University of Bolton announces plans to reopen, but Cambridge cancels face-to-face lectures until summer 2021
The University of Bolton is planning protective screens, full-length temperature scanners and a bike loan scheme to make sure students can come to campus in September, while the University of Cambridge has confirmed that all lectures will be online in 2020-21.
The institutions are among the first to outline what teaching will look like in the next academic year, with the higher education regulator calling on universities to let students know what to expect.
Airport-style temperature scanners will greet students starting the autumn term at Bolton, as part of its ”ambitious and innovative plan” to create a “Covid secure” campus.
In a statement to students on 19 May, Bolton vice-chancellor George Holmes said that the “widespread innovative changes on campus” included a bike loan scheme to stop students crowding onto public transport, compulsory face masks and specific time slots to come to campus.
“From September you will be pleased to hear that we will provide a ‘Covid secure’ working and learning environment for you,” Holmes said, stressing that the changes meant students would “have access to a fully operational university campus” and would be able to “study and engage in person regularly with other students and staff”.
Classrooms will be restricted to five students at a time to make sure “socially distanced face-to-face tutorials” can take place, while protective screens will split lecturers from students and “learning zones” will involve plastic screens being used to divide study groups.
Laboratories and studios will be adapted over the summer to make sure students and staff can use them while keeping their distance from each other, and hand sanitiser will be available throughout campus.
However, Martyn Moss, University and College Union regional official for north west England, said Bolton’s decision to reopen its campus in September was “out of step” with other universities’ decisions and was “an irresponsible promise".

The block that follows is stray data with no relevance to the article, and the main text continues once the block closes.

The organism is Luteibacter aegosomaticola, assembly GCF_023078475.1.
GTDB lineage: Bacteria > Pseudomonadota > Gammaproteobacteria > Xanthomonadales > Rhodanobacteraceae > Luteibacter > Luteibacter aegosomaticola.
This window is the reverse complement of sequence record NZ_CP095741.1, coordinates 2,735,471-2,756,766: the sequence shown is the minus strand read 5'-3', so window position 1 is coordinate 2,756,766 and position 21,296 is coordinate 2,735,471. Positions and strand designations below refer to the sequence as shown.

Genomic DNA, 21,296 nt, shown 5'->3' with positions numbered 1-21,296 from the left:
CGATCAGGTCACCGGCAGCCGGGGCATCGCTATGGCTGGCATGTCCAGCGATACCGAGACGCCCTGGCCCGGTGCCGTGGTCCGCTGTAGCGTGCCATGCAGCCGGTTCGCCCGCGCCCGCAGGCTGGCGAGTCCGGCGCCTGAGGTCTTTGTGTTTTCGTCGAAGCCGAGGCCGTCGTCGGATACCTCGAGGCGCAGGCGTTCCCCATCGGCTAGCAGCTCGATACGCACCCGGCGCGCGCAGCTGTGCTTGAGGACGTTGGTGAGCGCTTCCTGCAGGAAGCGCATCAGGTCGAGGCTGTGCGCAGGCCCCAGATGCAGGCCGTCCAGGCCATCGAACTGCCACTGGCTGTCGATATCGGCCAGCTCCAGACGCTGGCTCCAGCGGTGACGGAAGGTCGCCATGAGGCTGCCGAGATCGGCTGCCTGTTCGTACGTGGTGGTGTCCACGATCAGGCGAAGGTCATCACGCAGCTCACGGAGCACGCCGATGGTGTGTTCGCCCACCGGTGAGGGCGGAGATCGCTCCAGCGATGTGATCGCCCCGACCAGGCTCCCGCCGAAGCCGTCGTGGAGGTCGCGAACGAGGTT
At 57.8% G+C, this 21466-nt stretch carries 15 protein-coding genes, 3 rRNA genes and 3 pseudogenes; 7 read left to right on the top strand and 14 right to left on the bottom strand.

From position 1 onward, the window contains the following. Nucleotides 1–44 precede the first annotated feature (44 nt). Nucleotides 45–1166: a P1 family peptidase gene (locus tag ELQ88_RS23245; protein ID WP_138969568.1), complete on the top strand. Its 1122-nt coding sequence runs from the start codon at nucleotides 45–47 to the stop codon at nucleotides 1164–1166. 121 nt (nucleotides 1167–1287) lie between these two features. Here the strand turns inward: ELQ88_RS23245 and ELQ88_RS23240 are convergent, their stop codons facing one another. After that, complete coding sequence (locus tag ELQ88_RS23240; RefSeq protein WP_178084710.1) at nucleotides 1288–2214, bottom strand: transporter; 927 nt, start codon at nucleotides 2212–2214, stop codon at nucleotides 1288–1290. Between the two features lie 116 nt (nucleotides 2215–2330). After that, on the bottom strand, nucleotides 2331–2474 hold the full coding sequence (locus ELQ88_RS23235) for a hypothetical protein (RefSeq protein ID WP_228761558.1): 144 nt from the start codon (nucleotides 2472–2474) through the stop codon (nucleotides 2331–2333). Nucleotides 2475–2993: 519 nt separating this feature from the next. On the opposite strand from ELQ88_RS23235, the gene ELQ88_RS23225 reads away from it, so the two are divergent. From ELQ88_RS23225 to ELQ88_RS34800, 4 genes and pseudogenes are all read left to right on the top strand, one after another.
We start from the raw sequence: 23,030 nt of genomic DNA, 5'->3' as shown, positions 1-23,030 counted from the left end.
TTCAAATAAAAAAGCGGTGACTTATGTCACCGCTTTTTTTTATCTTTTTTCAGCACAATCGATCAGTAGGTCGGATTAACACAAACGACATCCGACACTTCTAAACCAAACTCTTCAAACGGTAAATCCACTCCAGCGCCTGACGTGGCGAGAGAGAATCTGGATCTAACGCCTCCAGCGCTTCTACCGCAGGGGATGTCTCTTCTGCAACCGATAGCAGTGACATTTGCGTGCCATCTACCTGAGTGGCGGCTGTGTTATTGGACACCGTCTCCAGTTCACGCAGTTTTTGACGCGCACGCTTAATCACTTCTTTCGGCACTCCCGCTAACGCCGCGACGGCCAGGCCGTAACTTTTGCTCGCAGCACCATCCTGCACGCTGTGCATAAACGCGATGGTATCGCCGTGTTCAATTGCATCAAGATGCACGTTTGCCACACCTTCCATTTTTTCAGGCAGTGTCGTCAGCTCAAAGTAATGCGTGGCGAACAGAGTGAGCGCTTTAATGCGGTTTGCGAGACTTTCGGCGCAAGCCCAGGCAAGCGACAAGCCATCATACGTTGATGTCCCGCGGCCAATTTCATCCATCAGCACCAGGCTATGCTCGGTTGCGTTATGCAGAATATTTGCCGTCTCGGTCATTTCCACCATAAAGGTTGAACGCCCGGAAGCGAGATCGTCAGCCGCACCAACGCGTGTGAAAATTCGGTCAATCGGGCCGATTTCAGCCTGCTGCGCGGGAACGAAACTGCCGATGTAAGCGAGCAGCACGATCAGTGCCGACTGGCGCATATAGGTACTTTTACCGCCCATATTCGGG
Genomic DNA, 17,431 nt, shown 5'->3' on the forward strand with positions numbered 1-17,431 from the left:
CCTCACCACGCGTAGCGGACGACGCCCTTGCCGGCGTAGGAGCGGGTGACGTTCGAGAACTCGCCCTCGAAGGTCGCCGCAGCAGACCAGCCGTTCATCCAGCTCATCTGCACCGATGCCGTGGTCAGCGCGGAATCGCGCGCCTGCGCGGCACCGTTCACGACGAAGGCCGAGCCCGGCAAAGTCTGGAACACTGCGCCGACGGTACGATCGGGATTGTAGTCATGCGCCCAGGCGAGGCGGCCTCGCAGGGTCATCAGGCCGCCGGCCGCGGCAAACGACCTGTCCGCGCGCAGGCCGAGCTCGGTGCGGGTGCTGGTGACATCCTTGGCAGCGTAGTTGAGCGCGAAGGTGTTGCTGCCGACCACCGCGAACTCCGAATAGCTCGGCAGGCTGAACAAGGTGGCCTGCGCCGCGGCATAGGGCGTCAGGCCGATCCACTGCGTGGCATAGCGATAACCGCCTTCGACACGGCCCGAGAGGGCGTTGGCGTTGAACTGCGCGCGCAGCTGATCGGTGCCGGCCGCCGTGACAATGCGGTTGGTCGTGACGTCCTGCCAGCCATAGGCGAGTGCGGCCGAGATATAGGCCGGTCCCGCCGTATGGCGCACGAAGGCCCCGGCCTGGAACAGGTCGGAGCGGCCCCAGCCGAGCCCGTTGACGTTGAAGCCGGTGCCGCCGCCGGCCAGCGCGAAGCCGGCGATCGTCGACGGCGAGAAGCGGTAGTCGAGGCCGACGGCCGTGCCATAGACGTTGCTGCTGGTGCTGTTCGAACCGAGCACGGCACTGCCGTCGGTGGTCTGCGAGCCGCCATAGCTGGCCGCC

"Unfortunately, this is exactly the sort of thing we warned would happen without government support for higher education,” he added, claiming universities “are worried about loss of income and students being poached by other universities”.
The University of Cambridge, in contrast, has decided to cancel face-to-face lectures for the 2020-21 academic year. “Given that it is likely that social distancing will continue to be required, the university has decided there will be no face-to-face lectures during the next academic year,” a spokesman for the university said.
While lectures will be online only, the spokesman said it “may be possible to host smaller teaching groups in person, as long as this conforms to social distancing requirements”. The decision to cancel in-person lectures was taken “to facilitate planning” for the next year, but it will be reviewed if the government’s advice on the coronavirus changes.
Speaking on the BBC’s Today programme on 20 May, Office for Students chief executive Nicola Dandridge repeated calls for universities to tell students how they would be taught in the autumn.
“What we are saying is that it’s really important that universities let students know what they should expect,” she said, adding that it was “looking increasingly likely” there would be a “sophisticated blend” of online and face-to-face teaching from September.
Zamzam Ibrahim, president of the National Union of Students, said it was important for universities to prioritise student safety during the pandemic but agreed “students need clarity as to what they can expect from the next academic year in order for them to make informed choices”.
Ibrahim added that government “work with the higher education sector to ensure that all students are able to receive quality education next year and have the resources they need to engage with online learning”.